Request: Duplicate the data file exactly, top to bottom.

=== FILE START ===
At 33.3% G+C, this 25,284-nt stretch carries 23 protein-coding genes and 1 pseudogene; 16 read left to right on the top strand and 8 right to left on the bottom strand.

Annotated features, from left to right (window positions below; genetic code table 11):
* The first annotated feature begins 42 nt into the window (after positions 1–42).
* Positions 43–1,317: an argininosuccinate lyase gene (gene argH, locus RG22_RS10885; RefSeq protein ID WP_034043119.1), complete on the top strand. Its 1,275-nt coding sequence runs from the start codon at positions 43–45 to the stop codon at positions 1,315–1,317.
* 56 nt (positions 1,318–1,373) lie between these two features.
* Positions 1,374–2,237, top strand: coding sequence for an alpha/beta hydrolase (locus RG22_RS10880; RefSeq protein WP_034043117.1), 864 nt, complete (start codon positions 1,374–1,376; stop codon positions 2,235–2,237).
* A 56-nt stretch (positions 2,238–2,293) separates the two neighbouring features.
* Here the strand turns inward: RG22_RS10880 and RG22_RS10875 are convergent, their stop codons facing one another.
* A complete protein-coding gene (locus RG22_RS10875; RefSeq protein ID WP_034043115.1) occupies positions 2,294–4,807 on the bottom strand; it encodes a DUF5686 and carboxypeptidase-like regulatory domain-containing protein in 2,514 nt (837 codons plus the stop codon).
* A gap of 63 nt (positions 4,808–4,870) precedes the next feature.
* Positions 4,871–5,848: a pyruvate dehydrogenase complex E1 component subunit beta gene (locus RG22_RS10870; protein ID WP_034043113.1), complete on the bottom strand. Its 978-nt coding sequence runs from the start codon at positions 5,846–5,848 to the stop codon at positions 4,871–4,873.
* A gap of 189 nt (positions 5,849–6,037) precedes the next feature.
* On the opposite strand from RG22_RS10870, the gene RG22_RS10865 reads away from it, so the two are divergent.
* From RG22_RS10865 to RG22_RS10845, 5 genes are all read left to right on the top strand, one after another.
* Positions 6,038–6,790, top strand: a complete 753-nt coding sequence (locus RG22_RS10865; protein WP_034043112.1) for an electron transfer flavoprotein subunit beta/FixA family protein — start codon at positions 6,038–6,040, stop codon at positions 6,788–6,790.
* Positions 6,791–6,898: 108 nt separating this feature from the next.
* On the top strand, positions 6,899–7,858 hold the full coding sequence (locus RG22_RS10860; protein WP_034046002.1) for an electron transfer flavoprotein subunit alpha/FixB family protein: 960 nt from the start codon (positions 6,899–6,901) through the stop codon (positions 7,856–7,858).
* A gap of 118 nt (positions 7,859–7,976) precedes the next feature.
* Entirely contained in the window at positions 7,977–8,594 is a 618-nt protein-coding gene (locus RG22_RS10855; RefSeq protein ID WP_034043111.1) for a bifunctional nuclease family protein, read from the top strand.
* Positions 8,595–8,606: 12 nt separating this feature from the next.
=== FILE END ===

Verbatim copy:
At 33.3% G+C, this 25,284-nt stretch carries 23 protein-coding genes and 1 pseudogene; 16 read left to right on the top strand and 8 right to left on the bottom strand.

Annotated features, from left to right (window positions below; genetic code table 11):
* The first annotated feature begins 42 nt into the window (after positions 1–42).
* Positions 43–1,317: an argininosuccinate lyase gene (gene argH, locus RG22_RS10885; RefSeq protein ID WP_034043119.1), complete on the top strand. Its 1,275-nt coding sequence runs from the start codon at positions 43–45 to the stop codon at positions 1,315–1,317.
* 56 nt (positions 1,318–1,373) lie between these two features.
* Positions 1,374–2,237, top strand: coding sequence for an alpha/beta hydrolase (locus RG22_RS10880; RefSeq protein WP_034043117.1), 864 nt, complete (start codon positions 1,374–1,376; stop codon positions 2,235–2,237).
* A 56-nt stretch (positions 2,238–2,293) separates the two neighbouring features.
* Here the strand turns inward: RG22_RS10880 and RG22_RS10875 are convergent, their stop codons facing one another.
* A complete protein-coding gene (locus RG22_RS10875; RefSeq protein ID WP_034043115.1) occupies positions 2,294–4,807 on the bottom strand; it encodes a DUF5686 and carboxypeptidase-like regulatory domain-containing protein in 2,514 nt (837 codons plus the stop codon).
* A gap of 63 nt (positions 4,808–4,870) precedes the next feature.
* Positions 4,871–5,848: a pyruvate dehydrogenase complex E1 component subunit beta gene (locus RG22_RS10870; protein ID WP_034043113.1), complete on the bottom strand. Its 978-nt coding sequence runs from the start codon at positions 5,846–5,848 to the stop codon at positions 4,871–4,873.
* A gap of 189 nt (positions 5,849–6,037) precedes the next feature.
* On the opposite strand from RG22_RS10870, the gene RG22_RS10865 reads away from it, so the two are divergent.
* From RG22_RS10865 to RG22_RS10845, 5 genes are all read left to right on the top strand, one after another.
* Positions 6,038–6,790, top strand: a complete 753-nt coding sequence (locus RG22_RS10865; protein WP_034043112.1) for an electron transfer flavoprotein subunit beta/FixA family protein — start codon at positions 6,038–6,040, stop codon at positions 6,788–6,790.
* Positions 6,791–6,898: 108 nt separating this feature from the next.
* On the top strand, positions 6,899–7,858 hold the full coding sequence (locus RG22_RS10860; protein WP_034046002.1) for an electron transfer flavoprotein subunit alpha/FixB family protein: 960 nt from the start codon (positions 6,899–6,901) through the stop codon (positions 7,856–7,858).
* A gap of 118 nt (positions 7,859–7,976) precedes the next feature.
* Entirely contained in the window at positions 7,977–8,594 is a 618-nt protein-coding gene (locus RG22_RS10855; RefSeq protein ID WP_034043111.1) for a bifunctional nuclease family protein, read from the top strand.
* Positions 8,595–8,606: 12 nt separating this feature from the next.